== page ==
The first “EIASM Workshop on Preventing Accounting Scandals: Practices and Practitioners” took place at the International University of Monaco, on March 14-15, 2019.
Its formal aim was resolutely oriented toward the stimulation of research diversity, and the development of a collective agenda regarding promising future research areas. As stated in the original call for papers, the Workshop aimed “to explore practices and practitioners behind accounting scandals under different perspectives and to bring out new research questions on this area.”
A total of 15 papers were presented at the Workshop, from authors coming from nine countries and three continents. Ten of these papers were qualitative whereas five were quantitative – all aiming, in different ways, to examine different aspects of the backstage of
scandals and fraud.
Accounting scandals, collusion and fraud constitute for many people outrageous and highly detrimental events – definitively one of the most pressing and enduring social problems surrounding the domain of business (Neu et al., 2013). From a longitudinal perspective,
these events are characterized by a sense of continuity, in spite of the significant resources that organizations and society invest in terms of strengthening regulation and control (Guénin-Paracini et al., 2014). A range of technological apparatuses as well as diverse forms
of expertise are recurrently proposed in trying to bring this enduring social problem more and more in the purview of controllability. Yet fraud and fraudsters stubbornly resist. It is also worth noting that significant jurisdictional contests (Abbott, 1988) have taken place
around the fraud problem.
From an academic perspective, the litany of fraud and accounting scandals is undeniably of great intellectual interest, not least because of the extent of disruptive effects that each specific case tends to engender. A range of enigmatic and inspiring research questions come
to mind as significant targets of scholarly examination. Why do people engage in fraudulent behaviors? How does society make sense of financial and accounting scandals? How are such scandals represented and constructed – in the press, the social media, and wider society?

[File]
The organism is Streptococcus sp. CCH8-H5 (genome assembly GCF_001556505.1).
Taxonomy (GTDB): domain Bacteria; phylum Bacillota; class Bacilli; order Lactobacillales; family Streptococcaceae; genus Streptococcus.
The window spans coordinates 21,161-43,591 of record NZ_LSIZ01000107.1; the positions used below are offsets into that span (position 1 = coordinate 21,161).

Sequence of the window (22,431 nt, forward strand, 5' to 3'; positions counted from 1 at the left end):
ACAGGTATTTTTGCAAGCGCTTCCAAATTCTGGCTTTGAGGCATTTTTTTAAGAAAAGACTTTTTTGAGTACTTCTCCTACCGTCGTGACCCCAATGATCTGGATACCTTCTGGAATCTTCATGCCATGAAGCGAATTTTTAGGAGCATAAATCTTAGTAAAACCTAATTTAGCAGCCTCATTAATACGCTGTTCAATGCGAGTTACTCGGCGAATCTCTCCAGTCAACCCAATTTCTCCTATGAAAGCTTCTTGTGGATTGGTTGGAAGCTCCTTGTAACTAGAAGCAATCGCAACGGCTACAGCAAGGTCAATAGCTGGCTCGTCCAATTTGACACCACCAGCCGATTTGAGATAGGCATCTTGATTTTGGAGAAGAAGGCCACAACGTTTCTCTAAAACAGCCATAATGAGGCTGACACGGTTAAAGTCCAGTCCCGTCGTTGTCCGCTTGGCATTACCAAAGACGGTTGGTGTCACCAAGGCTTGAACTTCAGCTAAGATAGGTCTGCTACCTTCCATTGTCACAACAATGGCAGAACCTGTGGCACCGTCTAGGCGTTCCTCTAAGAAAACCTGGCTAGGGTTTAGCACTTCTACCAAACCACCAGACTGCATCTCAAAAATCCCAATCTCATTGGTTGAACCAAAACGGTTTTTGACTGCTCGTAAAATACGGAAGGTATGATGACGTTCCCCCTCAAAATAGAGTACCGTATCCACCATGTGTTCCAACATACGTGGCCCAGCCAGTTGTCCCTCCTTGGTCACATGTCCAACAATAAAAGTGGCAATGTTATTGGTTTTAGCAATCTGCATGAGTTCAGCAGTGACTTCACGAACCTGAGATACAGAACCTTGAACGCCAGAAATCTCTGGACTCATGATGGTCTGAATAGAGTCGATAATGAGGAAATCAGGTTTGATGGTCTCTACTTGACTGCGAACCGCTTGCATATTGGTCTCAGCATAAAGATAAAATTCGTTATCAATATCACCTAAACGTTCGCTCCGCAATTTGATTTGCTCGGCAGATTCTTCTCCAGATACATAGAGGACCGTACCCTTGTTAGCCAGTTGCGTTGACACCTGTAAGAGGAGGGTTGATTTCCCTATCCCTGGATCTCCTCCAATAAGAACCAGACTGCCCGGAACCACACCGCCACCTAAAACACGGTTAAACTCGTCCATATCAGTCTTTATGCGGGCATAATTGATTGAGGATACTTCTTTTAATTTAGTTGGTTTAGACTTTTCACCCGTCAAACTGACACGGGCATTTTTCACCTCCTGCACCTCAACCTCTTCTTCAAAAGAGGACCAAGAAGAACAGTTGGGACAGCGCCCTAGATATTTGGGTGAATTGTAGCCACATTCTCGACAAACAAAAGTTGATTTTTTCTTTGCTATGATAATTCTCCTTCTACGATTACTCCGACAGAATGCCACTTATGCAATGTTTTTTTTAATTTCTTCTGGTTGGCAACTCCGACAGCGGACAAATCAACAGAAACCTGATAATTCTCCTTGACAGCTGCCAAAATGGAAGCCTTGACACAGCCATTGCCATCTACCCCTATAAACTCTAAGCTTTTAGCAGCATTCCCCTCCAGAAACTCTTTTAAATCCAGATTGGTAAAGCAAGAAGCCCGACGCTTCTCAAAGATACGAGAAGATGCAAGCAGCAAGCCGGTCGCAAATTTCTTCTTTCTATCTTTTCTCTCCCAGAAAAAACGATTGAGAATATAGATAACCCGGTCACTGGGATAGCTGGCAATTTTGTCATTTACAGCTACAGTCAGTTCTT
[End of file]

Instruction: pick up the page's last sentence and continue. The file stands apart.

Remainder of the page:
What consequences ensue from these constructions? Recognizing that disruptive events tend to engender, within society and organizations, a dynamics of change and continuity (Malsch & Gendron, 2013), how does the dynamics play out in the context of specific scandals and fraud cases? To what extent do scandals result in scapegoating processes and, quite “miraculously”, in the reinvigoration of control expectations and promises? Whose interests and what forms of expertise benefit from the continuity of accounting scandals and organizational fraud? What parties are marginalized along the way?
Of course, research has endeavored to investigate these important questions (e.g., Cooper et al., 2013). Yet the complexity of fraud behavior, collusion and accounting scandals (e.g., motivation of fraudster, fraud scheme being used, claims to expertise promoted to offer solutions, etc.) imply a continual need to develop and update knowledge. Fraud and scandals are not fixed in time and space. On the contrary, a wide range of perspectives and methods are required in order to develop what will irremediably remain as a partial understanding of the phenomenon.
Read the full-article on the European Accounting Association website
Domenico Campa, International University of Monaco
Aude Deville, Université de Nice – IAE
Yves Gendron, Université Laval